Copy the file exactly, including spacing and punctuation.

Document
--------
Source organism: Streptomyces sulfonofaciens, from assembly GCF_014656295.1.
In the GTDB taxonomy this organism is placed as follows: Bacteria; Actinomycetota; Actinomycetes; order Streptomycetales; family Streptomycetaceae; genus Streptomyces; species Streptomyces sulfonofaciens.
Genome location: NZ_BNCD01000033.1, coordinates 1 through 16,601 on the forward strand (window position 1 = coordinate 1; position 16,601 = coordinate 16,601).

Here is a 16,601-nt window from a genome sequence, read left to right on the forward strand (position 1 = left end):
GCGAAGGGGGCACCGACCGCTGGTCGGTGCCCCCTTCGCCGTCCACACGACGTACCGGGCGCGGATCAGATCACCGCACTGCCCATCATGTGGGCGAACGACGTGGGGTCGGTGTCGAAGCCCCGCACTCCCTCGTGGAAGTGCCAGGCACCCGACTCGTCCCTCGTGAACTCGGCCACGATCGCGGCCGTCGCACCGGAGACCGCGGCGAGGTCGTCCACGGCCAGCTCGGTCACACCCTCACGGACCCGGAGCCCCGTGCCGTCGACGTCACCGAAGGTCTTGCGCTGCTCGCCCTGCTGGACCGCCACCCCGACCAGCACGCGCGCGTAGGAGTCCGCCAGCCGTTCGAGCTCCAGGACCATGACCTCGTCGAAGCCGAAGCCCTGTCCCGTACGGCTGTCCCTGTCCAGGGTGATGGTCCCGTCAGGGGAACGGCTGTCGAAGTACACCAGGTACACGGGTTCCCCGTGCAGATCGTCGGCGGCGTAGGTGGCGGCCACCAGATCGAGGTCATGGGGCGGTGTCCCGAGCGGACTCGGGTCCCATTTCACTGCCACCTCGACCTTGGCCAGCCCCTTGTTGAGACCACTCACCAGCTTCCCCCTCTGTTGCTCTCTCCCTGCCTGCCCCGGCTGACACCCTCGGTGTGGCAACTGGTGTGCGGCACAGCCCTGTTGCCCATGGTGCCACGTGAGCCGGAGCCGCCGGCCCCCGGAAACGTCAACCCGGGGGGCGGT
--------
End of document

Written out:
Source organism: Streptomyces sulfonofaciens, from assembly GCF_014656295.1.
In the GTDB taxonomy this organism is placed as follows: Bacteria; Actinomycetota; Actinomycetes; order Streptomycetales; family Streptomycetaceae; genus Streptomyces; species Streptomyces sulfonofaciens.
Genome location: NZ_BNCD01000033.1, coordinates 1 through 16,601 on the forward strand (window position 1 = coordinate 1; position 16,601 = coordinate 16,601).

Here is a 16,601-nt window from a genome sequence, read left to right on the forward strand (position 1 = left end):
GCGAAGGGGGCACCGACCGCTGGTCGGTGCCCCCTTCGCCGTCCACACGACGTACCGGGCGCGGATCAGATCACCGCACTGCCCATCATGTGGGCGAACGACGTGGGGTCGGTGTCGAAGCCCCGCACTCCCTCGTGGAAGTGCCAGGCACCCGACTCGTCCCTCGTGAACTCGGCCACGATCGCGGCCGTCGCACCGGAGACCGCGGCGAGGTCGTCCACGGCCAGCTCGGTCACACCCTCACGGACCCGGAGCCCCGTGCCGTCGACGTCACCGAAGGTCTTGCGCTGCTCGCCCTGCTGGACCGCCACCCCGACCAGCACGCGCGCGTAGGAGTCCGCCAGCCGTTCGAGCTCCAGGACCATGACCTCGTCGAAGCCGAAGCCCTGTCCCGTACGGCTGTCCCTGTCCAGGGTGATGGTCCCGTCAGGGGAACGGCTGTCGAAGTACACCAGGTACACGGGTTCCCCGTGCAGATCGTCGGCGGCGTAGGTGGCGGCCACCAGATCGAGGTCATGGGGCGGTGTCCCGAGCGGACTCGGGTCCCATTTCACTGCCACCTCGACCTTGGCCAGCCCCTTGTTGAGACCACTCACCAGCTTCCCCCTCTGTTGCTCTCTCCCTGCCTGCCCCGGCTGACACCCTCGGTGTGGCAACTGGTGTGCGGCACAGCCCTGTTGCCCATGGTGCCACGTGAGCCGGAGCCGCCGGCCCCCGGAAACGTCAACCCGGGGGGCGGT